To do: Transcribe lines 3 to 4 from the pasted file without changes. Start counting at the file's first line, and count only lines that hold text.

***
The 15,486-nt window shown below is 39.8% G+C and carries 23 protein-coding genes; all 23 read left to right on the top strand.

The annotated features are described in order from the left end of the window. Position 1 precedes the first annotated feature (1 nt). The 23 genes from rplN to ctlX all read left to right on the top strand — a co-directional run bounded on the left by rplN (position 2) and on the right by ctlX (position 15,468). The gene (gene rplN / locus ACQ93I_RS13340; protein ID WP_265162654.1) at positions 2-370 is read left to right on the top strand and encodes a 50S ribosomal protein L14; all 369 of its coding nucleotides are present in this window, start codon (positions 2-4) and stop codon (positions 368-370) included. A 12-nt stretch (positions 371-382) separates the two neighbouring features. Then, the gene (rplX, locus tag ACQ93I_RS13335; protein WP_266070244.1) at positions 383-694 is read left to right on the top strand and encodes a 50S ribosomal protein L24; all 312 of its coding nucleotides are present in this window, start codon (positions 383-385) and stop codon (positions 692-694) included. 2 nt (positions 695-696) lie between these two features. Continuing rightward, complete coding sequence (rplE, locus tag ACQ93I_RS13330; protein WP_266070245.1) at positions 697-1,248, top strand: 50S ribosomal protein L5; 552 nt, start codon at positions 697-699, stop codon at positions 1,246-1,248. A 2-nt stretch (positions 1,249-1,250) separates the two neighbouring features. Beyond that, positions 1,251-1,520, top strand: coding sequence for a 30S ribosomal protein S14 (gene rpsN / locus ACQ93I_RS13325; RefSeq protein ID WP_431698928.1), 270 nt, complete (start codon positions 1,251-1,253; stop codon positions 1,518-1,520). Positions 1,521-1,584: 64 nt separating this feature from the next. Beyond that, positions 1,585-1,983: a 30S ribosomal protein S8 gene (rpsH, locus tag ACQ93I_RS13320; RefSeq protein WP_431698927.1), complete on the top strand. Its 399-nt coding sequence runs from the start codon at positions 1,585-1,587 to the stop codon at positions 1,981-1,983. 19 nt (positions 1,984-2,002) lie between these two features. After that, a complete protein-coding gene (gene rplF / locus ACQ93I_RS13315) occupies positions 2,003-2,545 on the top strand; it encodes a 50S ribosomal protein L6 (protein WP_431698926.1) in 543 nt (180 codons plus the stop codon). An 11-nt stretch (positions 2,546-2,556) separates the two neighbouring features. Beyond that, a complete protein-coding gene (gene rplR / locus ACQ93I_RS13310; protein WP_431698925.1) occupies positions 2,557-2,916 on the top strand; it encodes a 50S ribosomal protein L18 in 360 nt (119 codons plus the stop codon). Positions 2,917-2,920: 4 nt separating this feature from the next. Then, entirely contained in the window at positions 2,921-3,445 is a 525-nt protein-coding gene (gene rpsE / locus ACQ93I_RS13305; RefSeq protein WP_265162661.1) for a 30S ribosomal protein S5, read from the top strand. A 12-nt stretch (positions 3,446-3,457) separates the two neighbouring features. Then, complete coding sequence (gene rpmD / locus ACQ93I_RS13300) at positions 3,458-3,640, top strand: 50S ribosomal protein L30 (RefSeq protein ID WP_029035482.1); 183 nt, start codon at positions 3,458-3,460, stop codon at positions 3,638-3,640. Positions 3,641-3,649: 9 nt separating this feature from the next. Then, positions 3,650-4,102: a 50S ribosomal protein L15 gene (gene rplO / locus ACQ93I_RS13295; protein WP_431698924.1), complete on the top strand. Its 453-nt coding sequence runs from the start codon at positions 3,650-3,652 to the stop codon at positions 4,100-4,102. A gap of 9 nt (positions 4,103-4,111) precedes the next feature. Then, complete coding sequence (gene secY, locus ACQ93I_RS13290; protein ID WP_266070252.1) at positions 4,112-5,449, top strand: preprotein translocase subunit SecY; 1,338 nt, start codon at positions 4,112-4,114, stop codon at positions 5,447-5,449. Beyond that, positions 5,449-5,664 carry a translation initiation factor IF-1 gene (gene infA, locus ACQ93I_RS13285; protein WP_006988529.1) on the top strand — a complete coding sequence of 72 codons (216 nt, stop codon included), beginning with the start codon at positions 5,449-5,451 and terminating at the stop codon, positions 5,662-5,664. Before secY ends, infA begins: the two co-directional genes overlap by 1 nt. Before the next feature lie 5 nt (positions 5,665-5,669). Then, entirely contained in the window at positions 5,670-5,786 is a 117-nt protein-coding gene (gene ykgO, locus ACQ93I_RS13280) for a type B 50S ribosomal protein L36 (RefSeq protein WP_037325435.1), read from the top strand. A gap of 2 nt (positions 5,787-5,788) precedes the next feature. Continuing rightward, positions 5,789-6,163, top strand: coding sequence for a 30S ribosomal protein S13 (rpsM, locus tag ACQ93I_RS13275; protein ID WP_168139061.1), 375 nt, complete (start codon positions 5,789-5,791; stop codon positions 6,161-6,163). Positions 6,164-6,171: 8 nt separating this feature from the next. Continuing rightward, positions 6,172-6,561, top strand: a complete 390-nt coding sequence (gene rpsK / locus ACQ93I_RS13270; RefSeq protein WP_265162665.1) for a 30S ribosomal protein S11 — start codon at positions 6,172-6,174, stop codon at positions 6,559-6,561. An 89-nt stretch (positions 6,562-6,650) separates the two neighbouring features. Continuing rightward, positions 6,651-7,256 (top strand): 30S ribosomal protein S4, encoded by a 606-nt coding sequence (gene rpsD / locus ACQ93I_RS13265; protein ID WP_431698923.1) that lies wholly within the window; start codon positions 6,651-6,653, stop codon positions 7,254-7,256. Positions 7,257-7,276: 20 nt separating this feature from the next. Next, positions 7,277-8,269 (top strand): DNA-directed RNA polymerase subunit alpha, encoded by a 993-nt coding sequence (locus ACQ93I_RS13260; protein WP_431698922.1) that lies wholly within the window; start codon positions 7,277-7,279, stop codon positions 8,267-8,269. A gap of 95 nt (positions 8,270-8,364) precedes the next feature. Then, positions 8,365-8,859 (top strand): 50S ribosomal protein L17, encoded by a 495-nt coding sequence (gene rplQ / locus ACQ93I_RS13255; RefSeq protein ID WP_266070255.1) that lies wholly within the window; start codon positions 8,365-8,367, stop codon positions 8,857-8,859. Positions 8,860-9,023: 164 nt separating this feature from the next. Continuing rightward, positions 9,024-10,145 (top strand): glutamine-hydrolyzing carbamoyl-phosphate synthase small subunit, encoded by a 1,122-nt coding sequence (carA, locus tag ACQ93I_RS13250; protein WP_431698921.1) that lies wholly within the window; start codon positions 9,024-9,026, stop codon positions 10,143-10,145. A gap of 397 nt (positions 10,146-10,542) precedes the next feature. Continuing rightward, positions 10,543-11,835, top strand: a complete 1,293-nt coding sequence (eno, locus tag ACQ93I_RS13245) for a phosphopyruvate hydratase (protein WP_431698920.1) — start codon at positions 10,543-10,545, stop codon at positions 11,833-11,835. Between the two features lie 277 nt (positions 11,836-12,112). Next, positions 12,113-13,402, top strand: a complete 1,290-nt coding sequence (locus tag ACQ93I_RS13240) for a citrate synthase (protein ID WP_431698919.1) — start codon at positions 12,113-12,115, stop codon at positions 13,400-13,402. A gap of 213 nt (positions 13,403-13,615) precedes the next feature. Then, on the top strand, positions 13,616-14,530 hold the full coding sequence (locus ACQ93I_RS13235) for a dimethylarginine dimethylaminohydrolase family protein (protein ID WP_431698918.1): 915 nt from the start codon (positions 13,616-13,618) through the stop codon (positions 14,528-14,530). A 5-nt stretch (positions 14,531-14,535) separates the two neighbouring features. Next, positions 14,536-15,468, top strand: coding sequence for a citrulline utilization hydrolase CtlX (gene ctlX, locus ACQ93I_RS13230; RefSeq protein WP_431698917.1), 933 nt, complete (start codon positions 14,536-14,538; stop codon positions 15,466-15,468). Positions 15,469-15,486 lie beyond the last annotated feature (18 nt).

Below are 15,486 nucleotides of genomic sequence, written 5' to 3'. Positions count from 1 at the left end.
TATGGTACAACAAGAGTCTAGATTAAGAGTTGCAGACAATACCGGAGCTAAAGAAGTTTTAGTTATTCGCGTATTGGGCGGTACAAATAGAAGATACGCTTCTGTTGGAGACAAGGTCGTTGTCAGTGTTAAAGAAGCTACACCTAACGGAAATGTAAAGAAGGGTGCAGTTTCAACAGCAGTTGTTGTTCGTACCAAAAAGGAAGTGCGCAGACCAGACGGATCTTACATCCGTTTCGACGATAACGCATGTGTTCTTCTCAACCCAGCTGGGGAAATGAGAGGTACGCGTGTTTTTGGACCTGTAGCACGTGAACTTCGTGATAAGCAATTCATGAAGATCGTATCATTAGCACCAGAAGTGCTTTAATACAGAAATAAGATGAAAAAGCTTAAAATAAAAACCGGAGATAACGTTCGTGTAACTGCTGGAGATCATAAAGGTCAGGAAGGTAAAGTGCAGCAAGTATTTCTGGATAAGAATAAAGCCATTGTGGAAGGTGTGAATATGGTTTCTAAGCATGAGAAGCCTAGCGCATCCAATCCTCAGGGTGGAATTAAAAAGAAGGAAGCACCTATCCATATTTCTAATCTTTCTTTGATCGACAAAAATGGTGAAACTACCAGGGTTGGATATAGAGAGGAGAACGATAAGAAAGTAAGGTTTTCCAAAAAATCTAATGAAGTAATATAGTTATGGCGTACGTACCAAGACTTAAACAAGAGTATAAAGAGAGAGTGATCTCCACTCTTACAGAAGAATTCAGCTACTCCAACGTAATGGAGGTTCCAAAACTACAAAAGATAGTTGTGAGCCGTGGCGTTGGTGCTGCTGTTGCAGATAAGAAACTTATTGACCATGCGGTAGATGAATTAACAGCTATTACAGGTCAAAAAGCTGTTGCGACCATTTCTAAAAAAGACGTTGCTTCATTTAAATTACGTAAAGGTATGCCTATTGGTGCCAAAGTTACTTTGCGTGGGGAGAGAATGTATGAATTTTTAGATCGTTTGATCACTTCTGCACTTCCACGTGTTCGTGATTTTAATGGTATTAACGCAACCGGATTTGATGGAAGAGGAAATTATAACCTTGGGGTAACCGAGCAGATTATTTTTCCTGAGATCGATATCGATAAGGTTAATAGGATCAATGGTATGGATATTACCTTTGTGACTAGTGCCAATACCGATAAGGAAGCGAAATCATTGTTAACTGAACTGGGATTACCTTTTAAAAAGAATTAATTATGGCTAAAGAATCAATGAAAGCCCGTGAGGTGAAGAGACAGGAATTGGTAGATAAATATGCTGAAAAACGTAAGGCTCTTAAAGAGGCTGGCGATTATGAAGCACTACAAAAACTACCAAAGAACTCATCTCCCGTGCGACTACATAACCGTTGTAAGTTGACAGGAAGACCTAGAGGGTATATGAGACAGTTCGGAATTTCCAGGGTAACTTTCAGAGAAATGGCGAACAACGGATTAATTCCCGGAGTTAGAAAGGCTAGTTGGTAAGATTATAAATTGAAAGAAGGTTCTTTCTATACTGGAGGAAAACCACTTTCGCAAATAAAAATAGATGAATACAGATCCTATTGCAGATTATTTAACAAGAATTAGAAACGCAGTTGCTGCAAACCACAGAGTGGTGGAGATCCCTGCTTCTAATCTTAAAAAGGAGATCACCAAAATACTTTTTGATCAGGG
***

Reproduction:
Below are 15,486 nucleotides of genomic sequence, written 5' to 3'. Positions count from 1 at the left end.
TATGGTACAACAAGAGTCTAGATTAAGAGTTGCAGACAATACCGGAGCTAAAGAAGTTTTAGTTATTCGCGTATTGGGCGGTACAAATAGAAGATACGCTTCTGTTGGAGACAAGGTCGTTGTCAGTGTTAAAGAAGCTACACCTAACGGAAATGTAAAGAAGGGTGCAGTTTCAACAGCAGTTGTTGTTCGTACCAAAAAGGAAGTGCGCAGACCAGACGGATCTTACATCCGTTTCGACGATAACGCATGTGTTCTTCTCAACCCAGCTGGGGAAATGAGAGGTACGCGTGTTTTTGGACCTGTAGCACGTGAACTTCGTGATAAGCAATTCATGAAGATCGTATCATTAGCACCAGAAGTGCTTTAATACAGAAATAAGATGAAAAAGCTTAAAATAAAAACCGGAGATAACGTTCGTGTAACTGCTGGAGATCATAAAGGTCAGGAAGGTAAAGTGCAGCAAGTATTTCTGGATAAGAATAAAGCCATTGTGGAAGGTGTGAATATGGTTTCTAAGCATGAGAAGCCTAGCGCATCCAATCCTCAGGGTGGAATTAAAAAGAAGGAAGCACCTATCCATATTTCTAATCTTTCTTTGATCGACAAAAATGGTGAAACTACCAGGGTTGGATATAGAGAGGAGAACGATAAGAAAGTAAGGTTTTCCAAAAAATCTAATGAAGTAATATAGTTATGGCGTACGTACCAAGACTTAAACAAGAGTATAAAGAGAGAGTGATCTCCACTCTTACAGAAGAATTCAGCTACTCCAACGTAATGGAGGTTCCAAAACTACAAAAGATAGTTGTGAGCCGTGGCGTTGGTGCTGCTGTTGCAGATAAGAAACTTATTGACCATGCGGTAGATGAATTAACAGCTATTACAGGTCAAAAAGCTGTTGCGACCATTTCTAAAAAAGACGTTGCTTCATTTAAATTACGTAAAGGTATGCCTATTGGTGCCAAAGTTACTTTGCGTGGGGAGAGAATGTATGAATTTTTAGATCGTTTGATCACTTCTGCACTTCCACGTGTTCGTGATTTTAATGGTATTAACGCAACCGGATTTGATGGAAGAGGAAATTATAACCTTGGGGTAACCGAGCAGATTATTTTTCCTGAGATCGATATCGATAAGGTTAATAGGATCAATGGTATGGATATTACCTTTGTGACTAGTGCCAATACCGATAAGGAAGCGAAATCATTGTTAACTGAACTGGGATTACCTTTTAAAAAGAATTAATTATGGCTAAAGAATCAATGAAAGCCCGTGAGGTGAAGAGACAGGAATTGGTAGATAAATATGCTGAAAAACGTAAGGCTCTTAAAGAGGCTGGCGATTATGAAGCACTACAAAAACTACCAAAGAACTCATCTCCCGTGCGACTACATAACCGTTGTAAGTTGACAGGAAGACCTAGAGGGTATATGAGACAGTTCGGAATTTCCAGGGTAACTTTCAGAGAAATGGCGAACAACGGATTAATTCCCGGAGTTAGAAAGGCTAGTTGGTAAGATTATAAATTGAAAGAAGGTTCTTTCTATACTGGAGGAAAACCACTTTCGCAAATAAAAATAGATGAATACAGATCCTATTGCAGATTATTTAACAAGAATTAGAAACGCAGTTGCTGCAAACCACAGAGTGGTGGAGATCCCTGCTTCTAATCTTAAAAAGGAGATCACCAAAATACTTTTTGATCAGGG